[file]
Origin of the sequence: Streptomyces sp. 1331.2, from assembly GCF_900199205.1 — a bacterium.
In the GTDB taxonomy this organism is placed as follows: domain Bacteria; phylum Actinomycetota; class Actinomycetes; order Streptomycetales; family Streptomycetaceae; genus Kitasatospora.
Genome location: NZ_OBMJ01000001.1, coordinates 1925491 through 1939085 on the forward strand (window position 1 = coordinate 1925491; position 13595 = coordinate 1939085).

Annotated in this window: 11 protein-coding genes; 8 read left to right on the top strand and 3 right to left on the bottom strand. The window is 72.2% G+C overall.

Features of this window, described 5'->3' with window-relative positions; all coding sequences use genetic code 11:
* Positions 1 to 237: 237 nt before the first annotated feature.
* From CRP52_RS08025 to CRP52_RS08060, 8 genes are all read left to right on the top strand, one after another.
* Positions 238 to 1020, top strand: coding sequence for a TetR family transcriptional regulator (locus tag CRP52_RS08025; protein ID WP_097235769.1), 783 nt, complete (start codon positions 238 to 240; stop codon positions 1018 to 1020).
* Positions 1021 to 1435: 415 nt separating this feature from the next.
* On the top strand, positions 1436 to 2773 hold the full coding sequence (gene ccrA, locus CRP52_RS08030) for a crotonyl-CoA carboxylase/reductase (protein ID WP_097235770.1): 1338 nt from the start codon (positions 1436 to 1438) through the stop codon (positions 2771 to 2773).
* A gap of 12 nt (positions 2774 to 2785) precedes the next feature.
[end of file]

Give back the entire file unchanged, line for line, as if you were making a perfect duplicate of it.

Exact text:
Origin of the sequence: Streptomyces sp. 1331.2, from assembly GCF_900199205.1 — a bacterium.
In the GTDB taxonomy this organism is placed as follows: domain Bacteria; phylum Actinomycetota; class Actinomycetes; order Streptomycetales; family Streptomycetaceae; genus Kitasatospora.
Genome location: NZ_OBMJ01000001.1, coordinates 1925491 through 1939085 on the forward strand (window position 1 = coordinate 1925491; position 13595 = coordinate 1939085).

Annotated in this window: 11 protein-coding genes; 8 read left to right on the top strand and 3 right to left on the bottom strand. The window is 72.2% G+C overall.

Features of this window, described 5'->3' with window-relative positions; all coding sequences use genetic code 11:
* Positions 1 to 237: 237 nt before the first annotated feature.
* From CRP52_RS08025 to CRP52_RS08060, 8 genes are all read left to right on the top strand, one after another.
* Positions 238 to 1020, top strand: coding sequence for a TetR family transcriptional regulator (locus tag CRP52_RS08025; protein ID WP_097235769.1), 783 nt, complete (start codon positions 238 to 240; stop codon positions 1018 to 1020).
* Positions 1021 to 1435: 415 nt separating this feature from the next.
* On the top strand, positions 1436 to 2773 hold the full coding sequence (gene ccrA, locus CRP52_RS08030) for a crotonyl-CoA carboxylase/reductase (protein ID WP_097235770.1): 1338 nt from the start codon (positions 1436 to 1438) through the stop codon (positions 2771 to 2773).
* A gap of 12 nt (positions 2774 to 2785) precedes the next feature.